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Avoid the Half Moon Club (Scope Cuts)
By Tim H. Martin

Avoid the Half Moon Club (Scope Cuts)

Have you ever noticed how many hunters — even famous ones — have a little scar on one eyebrow or across the bridge of the nose? That's the telltale sign they've been cut by a riflescope.

Whether you call it a scope ding, joining the Half Moon Club or, as they say in South Africa, a Bushveld tattoo, scope cuts are avoidable if hunters learn two easy-to-forget things.

1. Brace that Butt!

The majority of scope cuts occur when the hunter fails to brace the firearm's buttplate firmly against the shoulder. Usually, this occurs in stands that have shooting rails.

Because the rail does much of the work in propping the gun, it's easy for a hunter to be complacent about shoulder bracing, especially in the heat of the moment when a deer appears.

When my 10-year-old daughter shot her first deer, it stood only ten yards in front of the shooting rail, requiring a steep, downward angled shot.  To compensate, she'd lifted the butt of the rifle high on her shoulder instead of standing, but I was so intently focused on the deer, I failed to notice the .243 wasn't against her shoulder.

Even with light recoil, the rifle's jolt had little to absorb it, and my little girl paid the price with a bruise on the nose. I paid the price later when my wife saw the cut.

2. Square Your Face

Another major contributor in scope cuts is the angle of the face in relation to the scope.

Because not every shot occurs directly in front of the hunter, there are times we have to lean to one side or another to make the shot. This can cause the face to lose its square alignment with the scope; therefore, one corner of the scope is much closer to the face than usual. I accidentally became a member of the Half Moon Club this way.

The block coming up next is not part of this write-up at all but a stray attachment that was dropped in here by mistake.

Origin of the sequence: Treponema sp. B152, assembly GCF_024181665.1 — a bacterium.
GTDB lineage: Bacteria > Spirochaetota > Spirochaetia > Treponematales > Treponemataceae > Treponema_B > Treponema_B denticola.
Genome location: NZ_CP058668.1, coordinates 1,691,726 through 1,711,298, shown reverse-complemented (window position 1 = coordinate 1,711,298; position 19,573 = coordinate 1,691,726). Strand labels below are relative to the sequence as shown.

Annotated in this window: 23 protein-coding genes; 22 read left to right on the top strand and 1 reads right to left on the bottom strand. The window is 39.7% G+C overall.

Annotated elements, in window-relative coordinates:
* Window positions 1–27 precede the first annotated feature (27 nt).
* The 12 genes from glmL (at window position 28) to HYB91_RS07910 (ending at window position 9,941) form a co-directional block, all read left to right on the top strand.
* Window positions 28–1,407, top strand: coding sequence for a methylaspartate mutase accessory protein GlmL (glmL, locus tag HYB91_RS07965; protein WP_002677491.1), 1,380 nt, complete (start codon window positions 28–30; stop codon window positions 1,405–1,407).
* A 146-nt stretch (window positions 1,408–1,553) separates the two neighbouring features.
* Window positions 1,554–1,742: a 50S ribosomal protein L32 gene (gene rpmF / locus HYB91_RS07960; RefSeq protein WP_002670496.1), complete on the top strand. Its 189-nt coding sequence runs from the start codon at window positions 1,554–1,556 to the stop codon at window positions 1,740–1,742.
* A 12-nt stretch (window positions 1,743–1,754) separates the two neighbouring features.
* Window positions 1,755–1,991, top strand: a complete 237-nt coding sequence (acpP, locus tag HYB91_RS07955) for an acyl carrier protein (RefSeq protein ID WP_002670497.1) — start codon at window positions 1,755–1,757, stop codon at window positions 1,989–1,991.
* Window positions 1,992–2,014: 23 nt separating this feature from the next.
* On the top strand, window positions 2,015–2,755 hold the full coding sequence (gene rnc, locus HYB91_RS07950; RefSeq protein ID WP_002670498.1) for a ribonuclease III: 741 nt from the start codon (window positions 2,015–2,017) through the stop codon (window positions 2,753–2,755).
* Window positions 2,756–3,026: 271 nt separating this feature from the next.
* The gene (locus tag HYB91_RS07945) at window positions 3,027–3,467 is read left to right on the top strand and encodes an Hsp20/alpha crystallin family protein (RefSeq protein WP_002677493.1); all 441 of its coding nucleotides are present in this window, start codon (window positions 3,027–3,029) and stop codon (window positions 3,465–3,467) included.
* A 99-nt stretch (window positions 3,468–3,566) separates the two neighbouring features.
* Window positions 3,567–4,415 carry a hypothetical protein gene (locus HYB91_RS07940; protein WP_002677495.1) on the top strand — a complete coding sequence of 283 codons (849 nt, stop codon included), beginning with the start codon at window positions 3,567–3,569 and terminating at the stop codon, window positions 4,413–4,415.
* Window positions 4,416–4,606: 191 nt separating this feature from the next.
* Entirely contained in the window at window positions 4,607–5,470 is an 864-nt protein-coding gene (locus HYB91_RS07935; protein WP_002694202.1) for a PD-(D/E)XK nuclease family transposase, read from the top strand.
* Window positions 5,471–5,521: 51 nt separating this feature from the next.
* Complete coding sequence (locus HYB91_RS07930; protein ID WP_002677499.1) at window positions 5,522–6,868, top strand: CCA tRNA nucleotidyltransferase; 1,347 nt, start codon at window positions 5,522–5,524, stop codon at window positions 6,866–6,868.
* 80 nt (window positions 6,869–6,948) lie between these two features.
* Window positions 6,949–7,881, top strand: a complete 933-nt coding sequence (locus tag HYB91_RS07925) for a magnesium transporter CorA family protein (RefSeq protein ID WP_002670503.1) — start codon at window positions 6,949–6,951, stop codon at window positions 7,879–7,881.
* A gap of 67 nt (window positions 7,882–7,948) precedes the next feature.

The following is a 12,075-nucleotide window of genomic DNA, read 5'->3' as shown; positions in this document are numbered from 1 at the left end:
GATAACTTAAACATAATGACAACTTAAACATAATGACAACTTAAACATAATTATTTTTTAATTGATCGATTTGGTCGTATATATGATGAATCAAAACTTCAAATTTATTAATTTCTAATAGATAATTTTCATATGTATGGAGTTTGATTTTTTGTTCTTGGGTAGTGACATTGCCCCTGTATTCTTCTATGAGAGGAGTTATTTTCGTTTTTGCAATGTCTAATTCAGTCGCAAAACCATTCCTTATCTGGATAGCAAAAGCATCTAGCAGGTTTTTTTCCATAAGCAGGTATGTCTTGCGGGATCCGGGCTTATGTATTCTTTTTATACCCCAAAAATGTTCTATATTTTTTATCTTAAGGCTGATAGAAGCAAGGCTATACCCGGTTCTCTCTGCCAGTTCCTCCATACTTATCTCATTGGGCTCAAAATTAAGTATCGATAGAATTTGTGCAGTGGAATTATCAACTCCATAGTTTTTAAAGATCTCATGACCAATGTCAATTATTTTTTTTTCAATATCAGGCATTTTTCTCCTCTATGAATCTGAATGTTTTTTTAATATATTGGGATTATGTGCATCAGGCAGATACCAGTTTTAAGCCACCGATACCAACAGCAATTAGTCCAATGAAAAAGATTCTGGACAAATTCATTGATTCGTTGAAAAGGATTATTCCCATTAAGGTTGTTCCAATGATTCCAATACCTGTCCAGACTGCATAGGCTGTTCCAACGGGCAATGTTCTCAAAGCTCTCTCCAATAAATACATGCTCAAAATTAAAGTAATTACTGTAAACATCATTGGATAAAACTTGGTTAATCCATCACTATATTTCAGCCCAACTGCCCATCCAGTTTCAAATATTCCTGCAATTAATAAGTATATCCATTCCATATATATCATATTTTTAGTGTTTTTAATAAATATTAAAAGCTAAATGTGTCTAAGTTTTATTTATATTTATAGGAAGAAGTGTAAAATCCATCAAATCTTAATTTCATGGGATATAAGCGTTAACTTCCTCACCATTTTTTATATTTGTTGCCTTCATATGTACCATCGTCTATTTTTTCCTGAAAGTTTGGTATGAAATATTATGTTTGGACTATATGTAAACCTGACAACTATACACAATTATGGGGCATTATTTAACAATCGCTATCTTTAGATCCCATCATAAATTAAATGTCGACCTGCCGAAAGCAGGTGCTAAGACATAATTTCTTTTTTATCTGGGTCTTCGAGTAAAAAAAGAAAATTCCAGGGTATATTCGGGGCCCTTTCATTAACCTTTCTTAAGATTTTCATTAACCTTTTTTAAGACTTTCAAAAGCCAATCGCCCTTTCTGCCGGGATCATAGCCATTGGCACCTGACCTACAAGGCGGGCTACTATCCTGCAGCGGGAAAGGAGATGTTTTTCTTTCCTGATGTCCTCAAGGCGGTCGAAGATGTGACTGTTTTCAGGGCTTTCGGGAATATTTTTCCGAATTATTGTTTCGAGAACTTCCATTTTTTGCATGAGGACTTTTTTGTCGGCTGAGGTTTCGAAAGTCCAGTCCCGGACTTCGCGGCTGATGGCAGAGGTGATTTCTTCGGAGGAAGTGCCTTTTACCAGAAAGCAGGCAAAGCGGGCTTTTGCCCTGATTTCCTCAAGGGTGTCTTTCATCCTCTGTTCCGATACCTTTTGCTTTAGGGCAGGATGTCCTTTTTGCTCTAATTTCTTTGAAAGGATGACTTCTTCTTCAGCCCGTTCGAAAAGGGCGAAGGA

While deer hunting from a shooting house in South Texas, a bobcat appeared in a sendero (road-like clearing) to my far left. This shot required me to quickly re-set up in the far left shooting window and lean awkwardly across an empty chair.

I whistled to stop the bobcat in the clearing and wasted no time firing my .300 Win Mag. The cat and I hit the ground about the same time.

Had I taken a half-second longer to consciously square my face, it would have saved me a bloody nose, a two-day headache and a scar.

Other factors such as improper scope relief and heaviness of caliber play a part in scope cuts, but if you'll remember to brace your firearm's buttplate solidly against your shoulder and square your face to the scope in awkward shooting situations, you'll enjoy a long career without that popular little scar.


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